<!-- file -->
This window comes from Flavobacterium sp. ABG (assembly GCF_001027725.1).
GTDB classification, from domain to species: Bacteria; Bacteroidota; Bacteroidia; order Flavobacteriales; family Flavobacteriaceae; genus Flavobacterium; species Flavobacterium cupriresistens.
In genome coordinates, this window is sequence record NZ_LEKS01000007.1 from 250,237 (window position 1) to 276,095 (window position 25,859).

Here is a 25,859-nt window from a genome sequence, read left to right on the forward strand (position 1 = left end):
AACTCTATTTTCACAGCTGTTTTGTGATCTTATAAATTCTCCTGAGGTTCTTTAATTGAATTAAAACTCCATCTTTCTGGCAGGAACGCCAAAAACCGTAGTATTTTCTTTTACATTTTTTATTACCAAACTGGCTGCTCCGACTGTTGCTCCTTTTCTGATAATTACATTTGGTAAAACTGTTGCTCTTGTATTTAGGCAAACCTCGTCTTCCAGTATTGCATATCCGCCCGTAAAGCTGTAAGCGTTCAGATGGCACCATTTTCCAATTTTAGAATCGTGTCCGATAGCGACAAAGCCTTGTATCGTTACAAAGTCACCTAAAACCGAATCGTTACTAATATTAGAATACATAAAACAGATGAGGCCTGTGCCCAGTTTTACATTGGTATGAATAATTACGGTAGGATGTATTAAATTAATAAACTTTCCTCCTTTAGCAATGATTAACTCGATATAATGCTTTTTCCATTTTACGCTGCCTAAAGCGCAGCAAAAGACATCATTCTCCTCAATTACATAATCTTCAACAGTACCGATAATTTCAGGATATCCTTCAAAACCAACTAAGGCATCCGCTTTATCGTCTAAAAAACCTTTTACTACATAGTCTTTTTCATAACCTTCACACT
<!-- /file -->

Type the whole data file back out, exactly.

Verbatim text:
This window comes from Flavobacterium sp. ABG (assembly GCF_001027725.1).
GTDB classification, from domain to species: Bacteria; Bacteroidota; Bacteroidia; order Flavobacteriales; family Flavobacteriaceae; genus Flavobacterium; species Flavobacterium cupriresistens.
In genome coordinates, this window is sequence record NZ_LEKS01000007.1 from 250,237 (window position 1) to 276,095 (window position 25,859).

Here is a 25,859-nt window from a genome sequence, read left to right on the forward strand (position 1 = left end):
AACTCTATTTTCACAGCTGTTTTGTGATCTTATAAATTCTCCTGAGGTTCTTTAATTGAATTAAAACTCCATCTTTCTGGCAGGAACGCCAAAAACCGTAGTATTTTCTTTTACATTTTTTATTACCAAACTGGCTGCTCCGACTGTTGCTCCTTTTCTGATAATTACATTTGGTAAAACTGTTGCTCTTGTATTTAGGCAAACCTCGTCTTCCAGTATTGCATATCCGCCCGTAAAGCTGTAAGCGTTCAGATGGCACCATTTTCCAATTTTAGAATCGTGTCCGATAGCGACAAAGCCTTGTATCGTTACAAAGTCACCTAAAACCGAATCGTTACTAATATTAGAATACATAAAACAGATGAGGCCTGTGCCCAGTTTTACATTGGTATGAATAATTACGGTAGGATGTATTAAATTAATAAACTTTCCTCCTTTAGCAATGATTAACTCGATATAATGCTTTTTCCATTTTACGCTGCCTAAAGCGCAGCAAAAGACATCATTCTCCTCAATTACATAATCTTCAACAGTACCGATAATTTCAGGATATCCTTCAAAACCAACTAAGGCATCCGCTTTATCGTCTAAAAAACCTTTTACTACATAGTCTTTTTCATAACCTTCACACT